Europe Starts To Run, Not Walk, Away From Green Economics
The media aren’t paying much attention, but in recent weeks Europe has decided to run, not walk, as fast as it can away from the economic menace of green energy.
That’s right, the same Europeans who used to chastise us for not signing the Kyoto climate change treaty, not passing a carbon tax and dooming the planet to catastrophic global warming.
In Brussels last month, European leaders agreed to scrap per-nation caps on carbon emissions. The EU countries — France, Germany, Italy and Spain — had promised a 40% reduction in emissions by 2030 (and 80% by 2050!). Now those caps won’t apply to individual nations.
Brussels calls this new policy “flexibility.” Right. More like “never mind,” and here’s why: The new German economic minister, Sigmar Gabriel, says green energy mandates have become such an albatross around the neck of industry that they could lead to a “deindustrialization” of Germany.
Chancellor Angela Merkel said earlier this year that overreliance on renewable energy could cause “a problem in terms of energy supply” — and she’s always described herself as a green politician and a champion of these programs.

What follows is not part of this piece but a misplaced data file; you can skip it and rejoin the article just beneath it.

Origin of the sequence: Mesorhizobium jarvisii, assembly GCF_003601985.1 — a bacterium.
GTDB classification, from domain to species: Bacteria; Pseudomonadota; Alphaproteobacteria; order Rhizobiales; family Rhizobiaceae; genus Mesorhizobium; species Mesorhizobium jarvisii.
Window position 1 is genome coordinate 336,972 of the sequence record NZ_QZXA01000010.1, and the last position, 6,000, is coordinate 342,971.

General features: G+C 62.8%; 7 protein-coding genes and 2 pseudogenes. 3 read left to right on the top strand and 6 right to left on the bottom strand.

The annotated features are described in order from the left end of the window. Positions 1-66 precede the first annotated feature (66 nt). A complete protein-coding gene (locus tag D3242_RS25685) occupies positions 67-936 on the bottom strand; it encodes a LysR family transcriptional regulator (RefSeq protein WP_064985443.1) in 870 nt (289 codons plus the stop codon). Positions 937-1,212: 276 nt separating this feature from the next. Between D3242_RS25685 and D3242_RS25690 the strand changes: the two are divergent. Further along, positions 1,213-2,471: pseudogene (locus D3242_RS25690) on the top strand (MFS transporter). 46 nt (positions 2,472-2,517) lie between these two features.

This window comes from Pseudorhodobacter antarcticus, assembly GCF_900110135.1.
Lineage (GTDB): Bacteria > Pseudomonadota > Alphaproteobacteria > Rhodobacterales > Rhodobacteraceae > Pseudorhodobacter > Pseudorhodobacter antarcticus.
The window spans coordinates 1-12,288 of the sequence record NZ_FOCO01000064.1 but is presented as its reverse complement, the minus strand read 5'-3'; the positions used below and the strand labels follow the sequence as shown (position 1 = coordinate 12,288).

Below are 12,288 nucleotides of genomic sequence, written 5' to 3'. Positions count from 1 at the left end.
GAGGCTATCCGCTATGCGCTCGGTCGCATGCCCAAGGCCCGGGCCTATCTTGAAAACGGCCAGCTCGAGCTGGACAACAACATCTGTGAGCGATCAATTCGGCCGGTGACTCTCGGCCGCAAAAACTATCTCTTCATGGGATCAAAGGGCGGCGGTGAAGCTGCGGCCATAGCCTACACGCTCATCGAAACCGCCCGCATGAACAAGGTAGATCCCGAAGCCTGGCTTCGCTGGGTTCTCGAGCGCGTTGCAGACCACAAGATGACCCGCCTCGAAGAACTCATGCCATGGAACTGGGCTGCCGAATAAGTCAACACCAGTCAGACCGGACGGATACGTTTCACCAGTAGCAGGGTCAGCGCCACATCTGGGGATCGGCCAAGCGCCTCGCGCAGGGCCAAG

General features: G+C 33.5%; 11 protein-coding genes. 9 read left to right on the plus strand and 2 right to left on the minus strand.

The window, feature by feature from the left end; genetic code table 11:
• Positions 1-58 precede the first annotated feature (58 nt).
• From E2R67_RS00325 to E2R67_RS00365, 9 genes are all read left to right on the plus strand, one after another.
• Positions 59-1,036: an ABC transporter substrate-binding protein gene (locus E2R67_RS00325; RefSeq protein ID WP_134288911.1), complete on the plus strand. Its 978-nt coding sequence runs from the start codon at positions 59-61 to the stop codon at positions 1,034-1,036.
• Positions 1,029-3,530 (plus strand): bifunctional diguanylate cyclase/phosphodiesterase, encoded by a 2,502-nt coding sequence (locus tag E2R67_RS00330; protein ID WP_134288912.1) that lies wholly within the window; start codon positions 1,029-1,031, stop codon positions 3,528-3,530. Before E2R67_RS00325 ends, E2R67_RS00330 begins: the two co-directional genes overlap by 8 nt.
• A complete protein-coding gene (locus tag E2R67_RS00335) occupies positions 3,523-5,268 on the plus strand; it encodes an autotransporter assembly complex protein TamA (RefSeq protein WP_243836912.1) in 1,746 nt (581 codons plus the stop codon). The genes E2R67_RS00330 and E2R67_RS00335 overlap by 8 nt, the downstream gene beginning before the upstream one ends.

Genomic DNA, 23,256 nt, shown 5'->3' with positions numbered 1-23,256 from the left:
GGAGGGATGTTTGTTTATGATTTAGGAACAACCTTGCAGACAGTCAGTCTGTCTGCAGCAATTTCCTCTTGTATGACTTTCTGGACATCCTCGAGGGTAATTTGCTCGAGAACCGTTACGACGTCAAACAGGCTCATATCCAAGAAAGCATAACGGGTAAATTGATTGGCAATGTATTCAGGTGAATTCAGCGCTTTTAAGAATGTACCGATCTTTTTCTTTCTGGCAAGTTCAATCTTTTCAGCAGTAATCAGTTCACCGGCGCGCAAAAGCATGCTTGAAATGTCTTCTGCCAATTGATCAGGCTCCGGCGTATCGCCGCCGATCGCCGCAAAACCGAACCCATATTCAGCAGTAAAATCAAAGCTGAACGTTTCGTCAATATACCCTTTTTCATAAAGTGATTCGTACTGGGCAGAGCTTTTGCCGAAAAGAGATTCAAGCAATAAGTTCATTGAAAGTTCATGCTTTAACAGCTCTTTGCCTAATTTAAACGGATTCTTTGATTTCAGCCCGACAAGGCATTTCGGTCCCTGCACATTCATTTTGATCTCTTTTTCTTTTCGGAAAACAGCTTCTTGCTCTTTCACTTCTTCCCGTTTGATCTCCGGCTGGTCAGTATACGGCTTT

But green dreams have collided with cold economic reality. Green programs aren’t creating green jobs but green unemployment at intolerable double-digit rates. The quip in economically exhausted Europe these days is that before we save the planet, we have to save ourselves.
Now European leaders are admitting quietly that they want to get into the game of fracking and other new drilling technologies that have caused an explosion of oil and gas production in the U.S.
According to energy expert Daniel Yergin, if Europe wants to remain competitive, these nations must tap the fountain of abundant and cheap shale gas and oil. He recently wrote that European leaders now realize a major factor behind the economic woes in euroland is that electric power costs are “two to three times more expensive” than in the U.S.